The Bonus Book of the Week is “Tough Love, My Story of the Things Worth Fighting For” by Susan Rice, published in 2019.
Rice– of Jamaican ancestry on her mother’s side, and African American on her father’s side– spent her childhood in Washington, D.C. She was a key player in foreign policy during the presidential administrations of Bill Clinton and Barack Obama.
In economics and foreign policy, president Ronald Reagan truly led a “Revolution” that has lasted forty years. American political, economic, and even cultural hegemony began to be taken for granted. The way his administration papered over the downsides of the United States’ military intervention in the world’s hotspots (except for Lebanon), made “might makes right” acceptable again, less than a decade (!) after Vietnam.
Rice (post-Obama) had an awakening similar to that of Jeanne Kirkpatrick (post-Reagan) when she naively wrote, “At the time, the notion we could send U.S. forces to a faraway land to save innocent lives only to have our lives taken away was infuriating and bewildering.”
Yet Rice sometimes favored sending in troops (through the UN) during the many instances of bloody unrest (some genocidal) that reared their ugly heads on various continents in the 1990’s into the 2000’s. She put in her two cents in heated, emotionally stressful debates over civil wars in Somalia, Rwanda, Libya (which eventually became a quagmire– unsurprisingly), Syria, etc.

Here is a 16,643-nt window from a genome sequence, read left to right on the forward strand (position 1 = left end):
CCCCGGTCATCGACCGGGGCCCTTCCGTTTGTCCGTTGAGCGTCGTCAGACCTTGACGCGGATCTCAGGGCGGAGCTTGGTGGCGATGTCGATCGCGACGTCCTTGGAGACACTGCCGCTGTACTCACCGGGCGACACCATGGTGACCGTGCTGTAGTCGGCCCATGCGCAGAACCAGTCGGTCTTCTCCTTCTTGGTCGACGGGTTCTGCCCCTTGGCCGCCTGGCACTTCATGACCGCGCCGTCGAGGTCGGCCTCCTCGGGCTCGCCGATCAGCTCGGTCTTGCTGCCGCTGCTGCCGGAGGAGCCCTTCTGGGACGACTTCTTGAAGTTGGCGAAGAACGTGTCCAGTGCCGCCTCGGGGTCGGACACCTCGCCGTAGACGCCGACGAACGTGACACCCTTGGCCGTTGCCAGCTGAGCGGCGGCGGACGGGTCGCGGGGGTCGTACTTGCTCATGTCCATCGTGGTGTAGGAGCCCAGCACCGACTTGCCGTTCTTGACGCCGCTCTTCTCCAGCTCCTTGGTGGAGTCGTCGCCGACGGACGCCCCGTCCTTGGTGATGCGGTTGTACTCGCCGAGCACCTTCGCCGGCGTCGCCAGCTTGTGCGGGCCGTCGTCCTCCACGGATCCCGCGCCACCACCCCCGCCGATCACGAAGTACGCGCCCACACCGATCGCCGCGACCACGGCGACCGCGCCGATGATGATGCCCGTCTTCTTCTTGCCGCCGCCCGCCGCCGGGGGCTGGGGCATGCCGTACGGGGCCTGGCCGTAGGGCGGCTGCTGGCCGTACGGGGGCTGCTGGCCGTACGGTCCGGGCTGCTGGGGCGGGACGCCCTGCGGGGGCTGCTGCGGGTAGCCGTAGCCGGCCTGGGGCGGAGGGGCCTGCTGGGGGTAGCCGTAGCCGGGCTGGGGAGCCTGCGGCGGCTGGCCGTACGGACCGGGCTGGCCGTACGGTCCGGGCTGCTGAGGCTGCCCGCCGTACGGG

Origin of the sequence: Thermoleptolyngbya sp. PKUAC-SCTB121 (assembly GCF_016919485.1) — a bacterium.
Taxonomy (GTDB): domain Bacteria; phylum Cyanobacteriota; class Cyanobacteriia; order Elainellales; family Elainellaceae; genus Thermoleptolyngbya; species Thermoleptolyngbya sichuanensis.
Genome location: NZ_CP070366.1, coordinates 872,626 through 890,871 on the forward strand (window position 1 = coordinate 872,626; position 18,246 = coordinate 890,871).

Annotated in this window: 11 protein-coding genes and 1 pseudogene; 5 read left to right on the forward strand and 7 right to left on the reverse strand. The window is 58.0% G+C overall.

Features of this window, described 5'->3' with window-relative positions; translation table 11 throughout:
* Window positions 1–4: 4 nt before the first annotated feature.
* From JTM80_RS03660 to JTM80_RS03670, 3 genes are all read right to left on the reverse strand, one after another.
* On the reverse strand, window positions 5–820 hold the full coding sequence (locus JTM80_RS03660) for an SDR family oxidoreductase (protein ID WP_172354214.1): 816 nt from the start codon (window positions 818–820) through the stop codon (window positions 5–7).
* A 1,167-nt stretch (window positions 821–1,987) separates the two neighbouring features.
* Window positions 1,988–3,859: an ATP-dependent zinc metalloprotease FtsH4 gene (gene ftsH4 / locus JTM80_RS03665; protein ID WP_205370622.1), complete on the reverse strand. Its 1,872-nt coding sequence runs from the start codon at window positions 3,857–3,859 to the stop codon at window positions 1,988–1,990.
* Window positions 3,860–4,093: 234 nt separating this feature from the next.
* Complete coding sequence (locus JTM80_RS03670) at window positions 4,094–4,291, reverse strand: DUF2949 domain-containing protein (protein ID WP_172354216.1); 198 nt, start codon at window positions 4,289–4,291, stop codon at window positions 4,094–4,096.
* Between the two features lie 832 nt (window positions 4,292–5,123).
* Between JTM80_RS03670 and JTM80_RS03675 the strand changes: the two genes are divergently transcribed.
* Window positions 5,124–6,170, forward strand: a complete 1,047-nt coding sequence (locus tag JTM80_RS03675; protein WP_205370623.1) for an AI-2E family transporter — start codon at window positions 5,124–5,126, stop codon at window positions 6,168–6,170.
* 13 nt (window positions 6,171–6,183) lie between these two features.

Often, the alleged initial mission of NATO was to stem the proliferation of deaths of civilians. But in the long run– even with all kinds of assistance (military, political, humanitarian) from democratic countries– civilians in the Third World cannot break their homeland’s vicious dictatorship cycle (See this blog’s entire category “Third-World-Country-Victims of War and/or Dictator”).
Another set of repeated epic fails through the decades (as recently as the 2010’s) has been the United States’ attempts at “Vietnamization.” During 2012, Rice and other high-level officials wrung their hands regarding Syria. Rice wrote, “President Obama decided in 2013 to join our Sunni Arab and Turkish partners in arming and later training vetted Syrian rebels who were fighting Assad [Syria’s leader]. Some were terrorists.”
A simple reason for the failure of “Vietnamization” is that the people are being given fish (short-term handouts) with too much emphasis on military operations. This quick fix is provided by short-sighted politicians who have their eye on reelection or political expedience. The alternative is teaching the people how to fish (a system of democracy that jives with their culture), which is expensive, and takes years or decades, and might not be worth doing, pursuant to the strategic interests of the “liberators.” Installing democracy is like installing new software– it’s initially problematic, and it will require frequent patches and updates, and occasionally third-level tech support, indefinitely.
Read the book to learn of the smear campaigns launched against Rice (including that led by Lindsey Graham after Benghazi), how she built her career and what she did, the different mentalities of the UN and U.S. government agencies that handled foreign policy, the different personalities of all kinds of people whom Rice encountered in her lifetime, and almost everything you ever wanted to know about her life.